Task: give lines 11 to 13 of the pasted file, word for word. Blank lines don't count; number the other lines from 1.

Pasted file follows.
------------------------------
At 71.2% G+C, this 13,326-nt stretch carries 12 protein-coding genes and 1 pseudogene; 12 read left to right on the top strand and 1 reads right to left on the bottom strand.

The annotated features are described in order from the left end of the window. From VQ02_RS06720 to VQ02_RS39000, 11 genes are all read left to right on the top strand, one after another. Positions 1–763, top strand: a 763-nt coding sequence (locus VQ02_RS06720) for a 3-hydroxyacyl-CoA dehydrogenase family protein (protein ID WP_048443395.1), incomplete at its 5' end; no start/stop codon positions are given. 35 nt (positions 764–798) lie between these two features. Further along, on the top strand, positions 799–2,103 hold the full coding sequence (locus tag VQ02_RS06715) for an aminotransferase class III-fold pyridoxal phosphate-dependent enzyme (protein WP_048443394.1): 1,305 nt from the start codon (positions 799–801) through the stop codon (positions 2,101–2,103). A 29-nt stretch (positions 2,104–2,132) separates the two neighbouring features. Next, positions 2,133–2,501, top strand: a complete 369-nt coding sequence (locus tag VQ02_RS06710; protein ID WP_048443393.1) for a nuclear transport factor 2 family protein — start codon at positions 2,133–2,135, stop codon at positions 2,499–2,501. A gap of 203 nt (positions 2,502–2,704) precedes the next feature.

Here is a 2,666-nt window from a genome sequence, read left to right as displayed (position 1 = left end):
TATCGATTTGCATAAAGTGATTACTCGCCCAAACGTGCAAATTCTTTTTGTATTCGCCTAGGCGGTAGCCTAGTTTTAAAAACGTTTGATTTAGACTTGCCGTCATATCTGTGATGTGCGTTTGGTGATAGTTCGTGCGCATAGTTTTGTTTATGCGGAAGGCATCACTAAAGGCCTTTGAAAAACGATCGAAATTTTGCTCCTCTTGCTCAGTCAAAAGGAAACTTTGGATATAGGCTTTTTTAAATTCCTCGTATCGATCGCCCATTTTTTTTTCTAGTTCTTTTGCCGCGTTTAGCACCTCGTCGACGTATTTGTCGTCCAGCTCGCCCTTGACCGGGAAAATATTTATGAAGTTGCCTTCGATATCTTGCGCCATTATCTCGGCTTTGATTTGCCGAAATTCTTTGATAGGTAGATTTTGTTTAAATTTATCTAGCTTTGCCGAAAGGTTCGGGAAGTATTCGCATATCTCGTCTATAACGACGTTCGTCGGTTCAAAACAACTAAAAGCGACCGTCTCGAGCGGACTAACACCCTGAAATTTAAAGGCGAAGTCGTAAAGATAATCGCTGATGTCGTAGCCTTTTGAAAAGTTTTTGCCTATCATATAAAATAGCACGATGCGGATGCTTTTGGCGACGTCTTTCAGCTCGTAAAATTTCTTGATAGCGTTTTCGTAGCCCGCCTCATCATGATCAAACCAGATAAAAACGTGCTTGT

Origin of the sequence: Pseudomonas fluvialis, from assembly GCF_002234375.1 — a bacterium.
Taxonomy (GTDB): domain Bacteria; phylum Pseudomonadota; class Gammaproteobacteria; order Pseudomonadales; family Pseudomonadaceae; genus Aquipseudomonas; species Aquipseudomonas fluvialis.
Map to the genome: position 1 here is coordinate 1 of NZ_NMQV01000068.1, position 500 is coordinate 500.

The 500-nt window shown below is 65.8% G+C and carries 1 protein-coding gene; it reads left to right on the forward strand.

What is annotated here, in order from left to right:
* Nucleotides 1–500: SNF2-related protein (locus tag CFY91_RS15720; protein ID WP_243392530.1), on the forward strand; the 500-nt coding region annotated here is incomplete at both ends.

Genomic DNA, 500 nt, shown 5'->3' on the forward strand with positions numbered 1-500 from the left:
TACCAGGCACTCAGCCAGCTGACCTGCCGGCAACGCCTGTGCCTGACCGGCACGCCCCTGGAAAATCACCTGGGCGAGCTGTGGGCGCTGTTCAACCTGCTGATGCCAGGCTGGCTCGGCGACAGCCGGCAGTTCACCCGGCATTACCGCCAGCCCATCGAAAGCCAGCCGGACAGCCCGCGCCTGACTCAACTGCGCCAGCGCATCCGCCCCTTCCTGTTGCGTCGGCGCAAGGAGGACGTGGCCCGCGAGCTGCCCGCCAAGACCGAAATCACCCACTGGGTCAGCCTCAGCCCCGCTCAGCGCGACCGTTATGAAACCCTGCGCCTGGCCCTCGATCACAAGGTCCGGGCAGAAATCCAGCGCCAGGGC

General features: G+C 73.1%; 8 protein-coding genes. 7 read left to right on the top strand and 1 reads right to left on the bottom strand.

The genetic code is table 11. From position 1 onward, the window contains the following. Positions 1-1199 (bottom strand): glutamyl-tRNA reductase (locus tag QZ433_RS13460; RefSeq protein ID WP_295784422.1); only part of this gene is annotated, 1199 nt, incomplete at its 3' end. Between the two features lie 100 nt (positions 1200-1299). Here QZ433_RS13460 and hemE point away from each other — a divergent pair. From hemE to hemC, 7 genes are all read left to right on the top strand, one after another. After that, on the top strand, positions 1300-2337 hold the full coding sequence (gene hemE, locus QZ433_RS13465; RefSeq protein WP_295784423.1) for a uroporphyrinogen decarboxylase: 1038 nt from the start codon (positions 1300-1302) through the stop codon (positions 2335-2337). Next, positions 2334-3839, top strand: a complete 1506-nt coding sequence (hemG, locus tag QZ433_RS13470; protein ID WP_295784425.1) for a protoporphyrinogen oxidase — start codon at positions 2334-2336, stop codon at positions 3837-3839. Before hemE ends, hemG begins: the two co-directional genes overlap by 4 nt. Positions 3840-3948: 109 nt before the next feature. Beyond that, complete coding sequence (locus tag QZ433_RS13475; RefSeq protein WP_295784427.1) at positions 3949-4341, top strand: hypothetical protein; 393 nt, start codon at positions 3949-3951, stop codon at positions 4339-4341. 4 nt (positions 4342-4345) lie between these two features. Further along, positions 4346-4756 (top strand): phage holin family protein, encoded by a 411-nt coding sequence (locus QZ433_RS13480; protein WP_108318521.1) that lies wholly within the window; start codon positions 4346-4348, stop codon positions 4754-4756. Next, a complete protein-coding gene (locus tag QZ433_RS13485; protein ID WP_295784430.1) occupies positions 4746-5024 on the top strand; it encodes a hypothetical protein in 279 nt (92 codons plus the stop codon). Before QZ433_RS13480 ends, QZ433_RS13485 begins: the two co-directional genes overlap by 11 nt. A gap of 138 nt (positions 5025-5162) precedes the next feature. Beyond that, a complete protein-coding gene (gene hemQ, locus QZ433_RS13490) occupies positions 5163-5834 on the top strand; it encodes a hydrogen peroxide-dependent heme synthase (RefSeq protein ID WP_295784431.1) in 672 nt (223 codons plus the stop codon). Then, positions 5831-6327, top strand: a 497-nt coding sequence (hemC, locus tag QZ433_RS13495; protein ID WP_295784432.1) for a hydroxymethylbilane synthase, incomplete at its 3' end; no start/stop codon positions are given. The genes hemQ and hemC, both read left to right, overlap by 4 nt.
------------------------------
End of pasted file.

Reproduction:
Genomic DNA, 500 nt, shown 5'->3' on the forward strand with positions numbered 1-500 from the left:
TACCAGGCACTCAGCCAGCTGACCTGCCGGCAACGCCTGTGCCTGACCGGCACGCCCCTGGAAAATCACCTGGGCGAGCTGTGGGCGCTGTTCAACCTGCTGATGCCAGGCTGGCTCGGCGACAGCCGGCAGTTCACCCGGCATTACCGCCAGCCCATCGAAAGCCAGCCGGACAGCCCGCGCCTGACTCAACTGCGCCAGCGCATCCGCCCCTTCCTGTTGCGTCGGCGCAAGGAGGACGTGGCCCGCGAGCTGCCCGCCAAGACCGAAATCACCCACTGGGTCAGCCTCAGCCCCGCTCAGCGCGACCGTTATGAAACCCTGCGCCTGGCCCTCGATCACAAGGTCCGGGCAGAAATCCAGCGCCAGGGC

General features: G+C 73.1%; 8 protein-coding genes. 7 read left to right on the top strand and 1 reads right to left on the bottom strand.